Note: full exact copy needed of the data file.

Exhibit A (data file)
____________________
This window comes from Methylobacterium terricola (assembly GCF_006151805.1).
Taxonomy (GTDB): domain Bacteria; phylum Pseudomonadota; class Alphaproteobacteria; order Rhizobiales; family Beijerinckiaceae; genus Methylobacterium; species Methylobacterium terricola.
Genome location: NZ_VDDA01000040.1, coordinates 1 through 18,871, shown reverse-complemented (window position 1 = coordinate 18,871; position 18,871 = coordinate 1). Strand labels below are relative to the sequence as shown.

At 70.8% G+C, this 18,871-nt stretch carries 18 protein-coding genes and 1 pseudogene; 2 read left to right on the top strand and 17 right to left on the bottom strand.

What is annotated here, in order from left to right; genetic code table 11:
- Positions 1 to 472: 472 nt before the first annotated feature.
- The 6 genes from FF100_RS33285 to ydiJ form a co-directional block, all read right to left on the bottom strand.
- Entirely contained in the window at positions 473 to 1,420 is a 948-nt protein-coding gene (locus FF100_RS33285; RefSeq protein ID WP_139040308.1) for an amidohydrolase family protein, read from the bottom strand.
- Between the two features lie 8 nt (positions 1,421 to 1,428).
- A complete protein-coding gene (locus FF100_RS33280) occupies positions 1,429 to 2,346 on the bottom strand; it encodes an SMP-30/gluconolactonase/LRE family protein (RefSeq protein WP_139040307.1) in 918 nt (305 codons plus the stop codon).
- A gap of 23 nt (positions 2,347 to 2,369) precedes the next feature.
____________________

This window comes from Methylobacterium terricola (assembly GCF_006151805.1).
Taxonomy (GTDB): domain Bacteria; phylum Pseudomonadota; class Alphaproteobacteria; order Rhizobiales; family Beijerinckiaceae; genus Methylobacterium; species Methylobacterium terricola.
Genome location: NZ_VDDA01000040.1, coordinates 1 through 18,871, shown reverse-complemented (window position 1 = coordinate 18,871; position 18,871 = coordinate 1). Strand labels below are relative to the sequence as shown.

At 70.8% G+C, this 18,871-nt stretch carries 18 protein-coding genes and 1 pseudogene; 2 read left to right on the top strand and 17 right to left on the bottom strand.

What is annotated here, in order from left to right; genetic code table 11:
- Positions 1 to 472: 472 nt before the first annotated feature.
- The 6 genes from FF100_RS33285 to ydiJ form a co-directional block, all read right to left on the bottom strand.
- Entirely contained in the window at positions 473 to 1,420 is a 948-nt protein-coding gene (locus FF100_RS33285; RefSeq protein ID WP_139040308.1) for an amidohydrolase family protein, read from the bottom strand.
- Between the two features lie 8 nt (positions 1,421 to 1,428).
- A complete protein-coding gene (locus FF100_RS33280) occupies positions 1,429 to 2,346 on the bottom strand; it encodes an SMP-30/gluconolactonase/LRE family protein (RefSeq protein WP_139040307.1) in 918 nt (305 codons plus the stop codon).
- A gap of 23 nt (positions 2,347 to 2,369) precedes the next feature.